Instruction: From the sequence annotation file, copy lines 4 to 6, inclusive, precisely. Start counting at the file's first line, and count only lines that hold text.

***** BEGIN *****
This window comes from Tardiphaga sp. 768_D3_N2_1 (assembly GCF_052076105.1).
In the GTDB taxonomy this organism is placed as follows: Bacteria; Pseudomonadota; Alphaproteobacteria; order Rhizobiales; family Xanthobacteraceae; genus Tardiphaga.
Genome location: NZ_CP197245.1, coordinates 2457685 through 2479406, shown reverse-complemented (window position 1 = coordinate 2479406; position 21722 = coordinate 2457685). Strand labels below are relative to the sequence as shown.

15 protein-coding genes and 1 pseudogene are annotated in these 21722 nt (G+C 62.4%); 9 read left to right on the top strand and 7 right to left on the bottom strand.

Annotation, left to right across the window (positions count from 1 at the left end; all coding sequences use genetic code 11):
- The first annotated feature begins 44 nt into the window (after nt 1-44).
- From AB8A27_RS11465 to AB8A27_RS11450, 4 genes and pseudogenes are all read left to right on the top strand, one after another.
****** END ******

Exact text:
15 protein-coding genes and 1 pseudogene are annotated in these 21722 nt (G+C 62.4%); 9 read left to right on the top strand and 7 right to left on the bottom strand.

Annotation, left to right across the window (positions count from 1 at the left end; all coding sequences use genetic code 11):
- The first annotated feature begins 44 nt into the window (after nt 1-44).